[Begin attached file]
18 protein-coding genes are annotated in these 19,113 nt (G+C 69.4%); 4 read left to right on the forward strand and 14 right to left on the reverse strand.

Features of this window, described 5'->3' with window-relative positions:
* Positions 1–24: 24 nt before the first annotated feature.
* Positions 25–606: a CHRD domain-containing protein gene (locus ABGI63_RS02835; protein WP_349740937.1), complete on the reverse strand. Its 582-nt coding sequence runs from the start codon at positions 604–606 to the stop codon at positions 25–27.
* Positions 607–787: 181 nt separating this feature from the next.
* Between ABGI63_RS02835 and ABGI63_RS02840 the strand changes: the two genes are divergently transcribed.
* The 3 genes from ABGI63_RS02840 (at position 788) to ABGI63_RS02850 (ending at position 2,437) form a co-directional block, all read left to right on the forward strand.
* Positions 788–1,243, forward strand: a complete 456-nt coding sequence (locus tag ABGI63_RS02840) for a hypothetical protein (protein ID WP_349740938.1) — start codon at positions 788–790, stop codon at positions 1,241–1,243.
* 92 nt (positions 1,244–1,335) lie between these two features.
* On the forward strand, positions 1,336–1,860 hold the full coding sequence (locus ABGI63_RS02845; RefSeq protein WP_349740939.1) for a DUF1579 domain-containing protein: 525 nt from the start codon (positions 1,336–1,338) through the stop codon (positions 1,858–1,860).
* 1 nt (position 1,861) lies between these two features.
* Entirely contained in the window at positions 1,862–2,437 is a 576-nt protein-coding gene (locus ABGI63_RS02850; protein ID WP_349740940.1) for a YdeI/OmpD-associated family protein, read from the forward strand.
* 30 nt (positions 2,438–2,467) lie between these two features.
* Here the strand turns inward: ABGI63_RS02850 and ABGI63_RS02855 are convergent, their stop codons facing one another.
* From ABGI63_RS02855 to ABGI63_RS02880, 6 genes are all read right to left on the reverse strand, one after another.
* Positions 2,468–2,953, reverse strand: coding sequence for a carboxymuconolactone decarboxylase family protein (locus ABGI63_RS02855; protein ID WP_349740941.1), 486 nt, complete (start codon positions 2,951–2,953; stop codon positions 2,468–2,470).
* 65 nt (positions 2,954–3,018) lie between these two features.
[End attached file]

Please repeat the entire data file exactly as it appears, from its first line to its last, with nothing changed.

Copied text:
18 protein-coding genes are annotated in these 19,113 nt (G+C 69.4%); 4 read left to right on the forward strand and 14 right to left on the reverse strand.

Features of this window, described 5'->3' with window-relative positions:
* Positions 1–24: 24 nt before the first annotated feature.
* Positions 25–606: a CHRD domain-containing protein gene (locus ABGI63_RS02835; protein WP_349740937.1), complete on the reverse strand. Its 582-nt coding sequence runs from the start codon at positions 604–606 to the stop codon at positions 25–27.
* Positions 607–787: 181 nt separating this feature from the next.
* Between ABGI63_RS02835 and ABGI63_RS02840 the strand changes: the two genes are divergently transcribed.
* The 3 genes from ABGI63_RS02840 (at position 788) to ABGI63_RS02850 (ending at position 2,437) form a co-directional block, all read left to right on the forward strand.
* Positions 788–1,243, forward strand: a complete 456-nt coding sequence (locus tag ABGI63_RS02840) for a hypothetical protein (protein ID WP_349740938.1) — start codon at positions 788–790, stop codon at positions 1,241–1,243.
* 92 nt (positions 1,244–1,335) lie between these two features.
* On the forward strand, positions 1,336–1,860 hold the full coding sequence (locus ABGI63_RS02845; RefSeq protein WP_349740939.1) for a DUF1579 domain-containing protein: 525 nt from the start codon (positions 1,336–1,338) through the stop codon (positions 1,858–1,860).
* 1 nt (position 1,861) lies between these two features.
* Entirely contained in the window at positions 1,862–2,437 is a 576-nt protein-coding gene (locus ABGI63_RS02850; protein ID WP_349740940.1) for a YdeI/OmpD-associated family protein, read from the forward strand.
* 30 nt (positions 2,438–2,467) lie between these two features.
* Here the strand turns inward: ABGI63_RS02850 and ABGI63_RS02855 are convergent, their stop codons facing one another.
* From ABGI63_RS02855 to ABGI63_RS02880, 6 genes are all read right to left on the reverse strand, one after another.
* Positions 2,468–2,953, reverse strand: coding sequence for a carboxymuconolactone decarboxylase family protein (locus ABGI63_RS02855; protein ID WP_349740941.1), 486 nt, complete (start codon positions 2,951–2,953; stop codon positions 2,468–2,470).
* 65 nt (positions 2,954–3,018) lie between these two features.